To minimize the risk of future HABs, it's important to stay informed, routinely monitor waterbodies, take actions to reduce harmful effects, and adopt conservation practices that prevent nutrient loading to waterbodies.

Princeton Hydro is regionally recognized for its HABs expertise, having provided management recommendations and services for 100+ lakes and ponds in the Northeast, including Lake Hopatcong, New Jersey’s largest lake. To learn more about our lake management and HABs prevention services, click here. For additional HABs resources from the USDA NRCS, click here.

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We are thrilled to announce that Geoffrey Goll, PE, President of Princeton Hydro, was honored with the "Catalyst for Sustainable Change Award" from Hold High The Torch, a remarkable nonprofit organization dedicated to advancing STEAM (Science, Technology, Engineering, Arts, and Mathematics) education and promoting health and wellness among youth, adults, and families. This award recognizes Princeton Hydro's exceptional contributions to advancing environmental education and inspiring future generations through active participation in Hold High the Torch’s innovative programs.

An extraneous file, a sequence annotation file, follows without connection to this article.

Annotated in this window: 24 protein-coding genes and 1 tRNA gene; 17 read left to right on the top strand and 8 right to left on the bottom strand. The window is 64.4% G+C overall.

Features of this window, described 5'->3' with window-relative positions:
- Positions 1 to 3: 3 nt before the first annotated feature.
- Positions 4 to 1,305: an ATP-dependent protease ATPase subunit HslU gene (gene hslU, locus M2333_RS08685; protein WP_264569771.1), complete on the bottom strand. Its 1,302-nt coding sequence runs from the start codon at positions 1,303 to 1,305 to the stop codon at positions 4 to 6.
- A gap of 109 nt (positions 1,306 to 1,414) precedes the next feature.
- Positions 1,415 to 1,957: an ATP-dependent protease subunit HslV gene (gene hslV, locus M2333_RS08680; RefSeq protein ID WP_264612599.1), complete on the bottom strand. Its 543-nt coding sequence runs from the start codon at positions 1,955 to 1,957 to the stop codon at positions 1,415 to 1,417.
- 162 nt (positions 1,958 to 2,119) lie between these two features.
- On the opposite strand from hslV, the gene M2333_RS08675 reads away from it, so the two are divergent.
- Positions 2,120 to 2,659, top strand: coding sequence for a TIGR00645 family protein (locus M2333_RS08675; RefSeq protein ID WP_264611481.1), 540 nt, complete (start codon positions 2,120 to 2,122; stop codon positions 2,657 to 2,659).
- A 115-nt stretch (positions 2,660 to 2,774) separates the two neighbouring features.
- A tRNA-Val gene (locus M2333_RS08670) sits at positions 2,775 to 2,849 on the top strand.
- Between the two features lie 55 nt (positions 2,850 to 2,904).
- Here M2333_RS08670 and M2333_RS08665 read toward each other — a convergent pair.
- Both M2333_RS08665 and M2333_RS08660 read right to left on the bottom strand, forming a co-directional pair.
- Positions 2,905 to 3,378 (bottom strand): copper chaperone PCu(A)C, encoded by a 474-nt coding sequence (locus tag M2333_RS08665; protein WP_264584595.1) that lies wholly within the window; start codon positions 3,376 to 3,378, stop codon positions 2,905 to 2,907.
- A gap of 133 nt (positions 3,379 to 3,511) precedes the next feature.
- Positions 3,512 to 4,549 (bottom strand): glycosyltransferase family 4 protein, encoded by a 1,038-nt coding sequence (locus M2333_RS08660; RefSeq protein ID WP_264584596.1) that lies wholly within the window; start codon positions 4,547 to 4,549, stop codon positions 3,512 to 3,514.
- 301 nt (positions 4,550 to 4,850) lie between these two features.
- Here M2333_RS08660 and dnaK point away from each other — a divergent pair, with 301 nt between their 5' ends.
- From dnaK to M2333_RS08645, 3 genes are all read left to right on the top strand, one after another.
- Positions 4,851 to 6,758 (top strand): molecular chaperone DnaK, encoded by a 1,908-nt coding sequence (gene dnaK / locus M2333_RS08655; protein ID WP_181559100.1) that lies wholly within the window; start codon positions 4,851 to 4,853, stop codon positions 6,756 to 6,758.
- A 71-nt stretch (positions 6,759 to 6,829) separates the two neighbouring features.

[gallery columns="2" link="none" size="medium" ids="14995,14992"]  

Hold High the Torch is a 501(c)3 organization that aims to increase minority participation in STEAM careers. The organization's vision is to eliminate disparities in educational outcomes by exposing learners to the vast opportunities within STEAM fields. Through their mission to inspire, engage, and empower, Hold High the Torch creates a nurturing environment where every young mind can explore and thrive in these critical disciplines.